I’m a touchy guy, I’ll admit it. I always love those Italian movies where folks are running around kissing everyone they know on the cheek as a standard greeting. I love to hug people, and I’ve got a pretty firm handshake. I like to touch people.
In my family, we are very touchy as well. I will be cooking dinner, and guaranteed, either my wife or either of my daughters will come in for one of my 5 minute hugs while I’m cooking up a roast. I just like people, and it just seems natural to share actual physical contact.
Not very American, I know. We like to stand far off from one another, and a far reaching, weak handshake is usually our norm. Often this is followed by a quick dip into the purse for our own personal bottle of hand sanitizer.
So be it I suppose, but that’s not me.
Holding hands doesn’t bother me. It really doesn’t. I like to hold hands.
When we get to the Our Father at Mass though, I’m not so into it. Don’t get me wrong, if someone reaches out and grabs my hand, I’m not going to jerk it away. I feel being charitable is more important than my own proclivities, but that doesn’t mean I like it all that much.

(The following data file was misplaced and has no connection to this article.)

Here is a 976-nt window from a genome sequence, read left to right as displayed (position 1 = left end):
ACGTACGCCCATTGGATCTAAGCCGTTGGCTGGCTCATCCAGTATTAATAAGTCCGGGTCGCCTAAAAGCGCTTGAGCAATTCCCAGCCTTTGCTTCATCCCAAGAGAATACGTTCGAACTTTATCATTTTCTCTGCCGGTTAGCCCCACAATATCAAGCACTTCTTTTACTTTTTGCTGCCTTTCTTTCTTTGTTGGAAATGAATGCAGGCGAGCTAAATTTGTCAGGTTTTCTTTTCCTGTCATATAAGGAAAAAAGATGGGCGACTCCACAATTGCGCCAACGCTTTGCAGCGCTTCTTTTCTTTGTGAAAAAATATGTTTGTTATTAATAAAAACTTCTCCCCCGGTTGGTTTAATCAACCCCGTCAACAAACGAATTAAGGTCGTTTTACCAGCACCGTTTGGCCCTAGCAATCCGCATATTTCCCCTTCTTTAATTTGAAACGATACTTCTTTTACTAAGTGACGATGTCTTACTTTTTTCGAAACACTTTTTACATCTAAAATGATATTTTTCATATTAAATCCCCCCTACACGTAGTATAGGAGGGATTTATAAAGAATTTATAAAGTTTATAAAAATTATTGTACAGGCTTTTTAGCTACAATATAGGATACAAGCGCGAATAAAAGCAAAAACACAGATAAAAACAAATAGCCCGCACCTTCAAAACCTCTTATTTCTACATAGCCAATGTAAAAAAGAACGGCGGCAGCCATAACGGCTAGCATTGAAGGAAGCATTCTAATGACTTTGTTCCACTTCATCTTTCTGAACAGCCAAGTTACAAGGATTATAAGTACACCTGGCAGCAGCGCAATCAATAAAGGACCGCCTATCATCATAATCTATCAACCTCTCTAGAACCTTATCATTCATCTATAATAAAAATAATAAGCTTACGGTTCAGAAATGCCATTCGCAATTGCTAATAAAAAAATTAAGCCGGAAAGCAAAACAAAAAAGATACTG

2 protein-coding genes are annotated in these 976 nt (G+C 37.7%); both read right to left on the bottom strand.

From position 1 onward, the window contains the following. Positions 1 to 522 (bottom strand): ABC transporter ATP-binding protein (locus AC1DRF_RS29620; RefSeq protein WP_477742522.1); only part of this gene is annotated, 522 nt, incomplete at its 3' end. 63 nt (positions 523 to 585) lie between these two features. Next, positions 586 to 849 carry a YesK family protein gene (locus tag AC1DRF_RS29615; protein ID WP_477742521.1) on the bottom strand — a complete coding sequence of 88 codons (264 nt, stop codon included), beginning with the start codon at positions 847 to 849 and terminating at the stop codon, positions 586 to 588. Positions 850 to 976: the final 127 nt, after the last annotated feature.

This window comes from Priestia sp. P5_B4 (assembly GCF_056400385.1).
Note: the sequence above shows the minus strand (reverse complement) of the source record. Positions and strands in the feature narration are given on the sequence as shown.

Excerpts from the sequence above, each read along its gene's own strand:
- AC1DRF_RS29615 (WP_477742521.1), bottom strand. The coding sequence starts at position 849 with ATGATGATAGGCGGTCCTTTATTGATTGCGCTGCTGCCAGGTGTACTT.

Even my own family does this. My daughters are the first to want to reach out and hold everyone’s hand, including my own, but I must admit, I feel that it is really bad communication.
When we all hold hands during the Our Father, what is it that we are saying by this action? What feeling are we trying to convey? I would argue that we are expressing oneness, or togetherness, and I’m just not so sure this is the right time to highlight that aspect of our being together.
Let me be the first to say that we are a community praying together, that’s why we are all here right? So if we want to hold hands, could we not pick a moment so near communion, when we truly become one? Let me show you how this plays out in my mind.
We all hold hand like we are at a girl scout camp out singing Kumbaya. We feel great. Then we kneel to let God know that we are not worthy, and we instantly get caught up into our own bubble. Then we are all rather silent as we go up to receive our Lord. So the togetherness is accented before communion, and our solitude is accented during communion.
This just doesn’t feel right to me. What brings us together, what truly makes up one is communion itself. We become One Body because we share the One Bread, not because we decide to hold hands. It just seems to place the focus just off center.
Again, holding hands is fine. Why not pick another time in Mass, like the opening hymn? Why the Our Father? I think it’s just too confusing.
If we really want to do it right, we should hold hands after communion, to show that what was separate is now brought together.
Don’t get me wrong, if you wanna hold my hand, I’m cool with that, I’m not going to pull away. I mean, come on, there is no reason to be rude.
If you don’t offer though, don’t expect me to.